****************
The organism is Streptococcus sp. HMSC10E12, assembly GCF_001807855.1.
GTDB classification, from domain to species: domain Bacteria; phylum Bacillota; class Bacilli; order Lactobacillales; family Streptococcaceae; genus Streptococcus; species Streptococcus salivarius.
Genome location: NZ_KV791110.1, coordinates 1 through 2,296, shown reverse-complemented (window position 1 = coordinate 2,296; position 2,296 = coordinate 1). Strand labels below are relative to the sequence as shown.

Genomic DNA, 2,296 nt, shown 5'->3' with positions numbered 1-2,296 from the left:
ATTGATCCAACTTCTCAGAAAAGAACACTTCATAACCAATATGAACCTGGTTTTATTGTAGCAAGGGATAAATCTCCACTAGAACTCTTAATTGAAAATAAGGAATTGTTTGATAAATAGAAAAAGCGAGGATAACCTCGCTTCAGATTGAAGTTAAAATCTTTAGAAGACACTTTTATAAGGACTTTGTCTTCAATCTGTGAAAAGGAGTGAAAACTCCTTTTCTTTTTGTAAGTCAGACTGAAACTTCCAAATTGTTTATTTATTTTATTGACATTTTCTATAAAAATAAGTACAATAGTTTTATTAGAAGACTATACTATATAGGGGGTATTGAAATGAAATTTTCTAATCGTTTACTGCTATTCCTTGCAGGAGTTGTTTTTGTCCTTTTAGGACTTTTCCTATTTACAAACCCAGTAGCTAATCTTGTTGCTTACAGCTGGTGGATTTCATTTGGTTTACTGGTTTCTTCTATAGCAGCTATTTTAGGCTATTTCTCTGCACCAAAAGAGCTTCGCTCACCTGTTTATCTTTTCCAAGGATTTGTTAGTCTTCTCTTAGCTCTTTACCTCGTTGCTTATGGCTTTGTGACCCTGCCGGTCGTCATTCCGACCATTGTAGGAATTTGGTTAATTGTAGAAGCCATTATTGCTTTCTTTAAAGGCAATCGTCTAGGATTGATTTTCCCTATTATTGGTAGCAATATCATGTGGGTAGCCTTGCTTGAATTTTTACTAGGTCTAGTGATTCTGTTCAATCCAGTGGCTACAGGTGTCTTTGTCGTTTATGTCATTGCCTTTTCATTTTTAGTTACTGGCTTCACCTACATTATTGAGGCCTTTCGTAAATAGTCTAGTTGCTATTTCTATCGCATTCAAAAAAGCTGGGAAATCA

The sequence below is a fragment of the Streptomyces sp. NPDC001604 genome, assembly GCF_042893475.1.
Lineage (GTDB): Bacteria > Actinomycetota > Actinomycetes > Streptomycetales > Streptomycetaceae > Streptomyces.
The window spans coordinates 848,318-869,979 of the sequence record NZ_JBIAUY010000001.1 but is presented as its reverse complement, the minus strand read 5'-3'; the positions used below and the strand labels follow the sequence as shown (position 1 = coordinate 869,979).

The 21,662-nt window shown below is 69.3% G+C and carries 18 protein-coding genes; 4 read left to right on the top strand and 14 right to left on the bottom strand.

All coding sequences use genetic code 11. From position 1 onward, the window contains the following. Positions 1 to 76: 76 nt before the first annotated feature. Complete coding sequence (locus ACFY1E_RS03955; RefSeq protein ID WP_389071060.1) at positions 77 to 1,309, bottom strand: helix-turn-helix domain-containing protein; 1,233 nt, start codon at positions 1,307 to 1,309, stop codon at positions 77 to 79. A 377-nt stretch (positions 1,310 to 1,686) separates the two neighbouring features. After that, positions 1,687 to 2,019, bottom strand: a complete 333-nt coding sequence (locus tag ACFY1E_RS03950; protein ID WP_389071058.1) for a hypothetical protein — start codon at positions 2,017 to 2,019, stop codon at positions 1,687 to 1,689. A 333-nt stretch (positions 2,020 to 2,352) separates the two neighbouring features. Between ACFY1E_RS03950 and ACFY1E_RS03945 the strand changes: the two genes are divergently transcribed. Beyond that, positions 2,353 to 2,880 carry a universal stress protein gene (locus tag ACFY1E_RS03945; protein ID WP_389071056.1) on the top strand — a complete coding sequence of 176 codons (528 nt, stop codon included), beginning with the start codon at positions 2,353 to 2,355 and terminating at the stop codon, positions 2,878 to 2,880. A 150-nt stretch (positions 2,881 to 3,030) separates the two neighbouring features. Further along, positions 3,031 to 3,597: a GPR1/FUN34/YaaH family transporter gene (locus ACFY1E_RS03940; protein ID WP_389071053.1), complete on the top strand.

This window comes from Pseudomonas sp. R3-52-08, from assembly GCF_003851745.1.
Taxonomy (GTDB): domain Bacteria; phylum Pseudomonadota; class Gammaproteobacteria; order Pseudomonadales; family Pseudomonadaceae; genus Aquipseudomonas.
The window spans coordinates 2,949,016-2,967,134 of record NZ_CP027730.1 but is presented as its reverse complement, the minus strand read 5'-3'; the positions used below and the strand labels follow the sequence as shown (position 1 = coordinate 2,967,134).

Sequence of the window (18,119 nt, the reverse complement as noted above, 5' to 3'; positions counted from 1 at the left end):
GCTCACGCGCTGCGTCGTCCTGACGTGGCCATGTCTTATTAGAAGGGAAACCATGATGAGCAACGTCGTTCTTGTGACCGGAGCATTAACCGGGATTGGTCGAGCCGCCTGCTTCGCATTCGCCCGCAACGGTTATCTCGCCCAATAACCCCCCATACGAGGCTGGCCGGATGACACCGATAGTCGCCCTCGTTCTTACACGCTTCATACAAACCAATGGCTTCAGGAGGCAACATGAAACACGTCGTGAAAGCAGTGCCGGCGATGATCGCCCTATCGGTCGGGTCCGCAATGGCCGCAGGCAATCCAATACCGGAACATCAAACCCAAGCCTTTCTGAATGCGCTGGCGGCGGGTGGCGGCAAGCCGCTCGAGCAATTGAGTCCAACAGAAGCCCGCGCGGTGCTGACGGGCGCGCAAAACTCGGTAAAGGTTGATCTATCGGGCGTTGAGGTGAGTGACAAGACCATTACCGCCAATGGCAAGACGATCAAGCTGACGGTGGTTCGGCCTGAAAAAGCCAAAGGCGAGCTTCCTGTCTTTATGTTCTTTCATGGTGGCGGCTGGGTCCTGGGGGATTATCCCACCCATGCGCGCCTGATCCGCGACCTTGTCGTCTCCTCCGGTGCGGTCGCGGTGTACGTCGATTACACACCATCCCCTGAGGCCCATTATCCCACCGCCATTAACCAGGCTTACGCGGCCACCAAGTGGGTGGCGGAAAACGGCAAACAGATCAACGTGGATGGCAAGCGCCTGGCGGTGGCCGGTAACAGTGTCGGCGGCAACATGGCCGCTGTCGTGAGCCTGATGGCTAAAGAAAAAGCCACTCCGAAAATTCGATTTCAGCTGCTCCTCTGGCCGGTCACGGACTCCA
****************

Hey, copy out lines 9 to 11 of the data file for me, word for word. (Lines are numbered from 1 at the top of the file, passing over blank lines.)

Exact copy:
The 21,662-nt window shown below is 69.3% G+C and carries 18 protein-coding genes; 4 read left to right on the top strand and 14 right to left on the bottom strand.

All coding sequences use genetic code 11. From position 1 onward, the window contains the following. Positions 1 to 76: 76 nt before the first annotated feature. Complete coding sequence (locus ACFY1E_RS03955; RefSeq protein ID WP_389071060.1) at positions 77 to 1,309, bottom strand: helix-turn-helix domain-containing protein; 1,233 nt, start codon at positions 1,307 to 1,309, stop codon at positions 77 to 79. A 377-nt stretch (positions 1,310 to 1,686) separates the two neighbouring features. After that, positions 1,687 to 2,019, bottom strand: a complete 333-nt coding sequence (locus tag ACFY1E_RS03950; protein ID WP_389071058.1) for a hypothetical protein — start codon at positions 2,017 to 2,019, stop codon at positions 1,687 to 1,689. A 333-nt stretch (positions 2,020 to 2,352) separates the two neighbouring features. Between ACFY1E_RS03950 and ACFY1E_RS03945 the strand changes: the two genes are divergently transcribed. Beyond that, positions 2,353 to 2,880 carry a universal stress protein gene (locus tag ACFY1E_RS03945; protein ID WP_389071056.1) on the top strand — a complete coding sequence of 176 codons (528 nt, stop codon included), beginning with the start codon at positions 2,353 to 2,355 and terminating at the stop codon, positions 2,878 to 2,880. A 150-nt stretch (positions 2,881 to 3,030) separates the two neighbouring features. Further along, positions 3,031 to 3,597: a GPR1/FUN34/YaaH family transporter gene (locus ACFY1E_RS03940; protein ID WP_389071053.1), complete on the top strand.

This window comes from Pseudomonas sp. R3-52-08, from assembly GCF_003851745.1.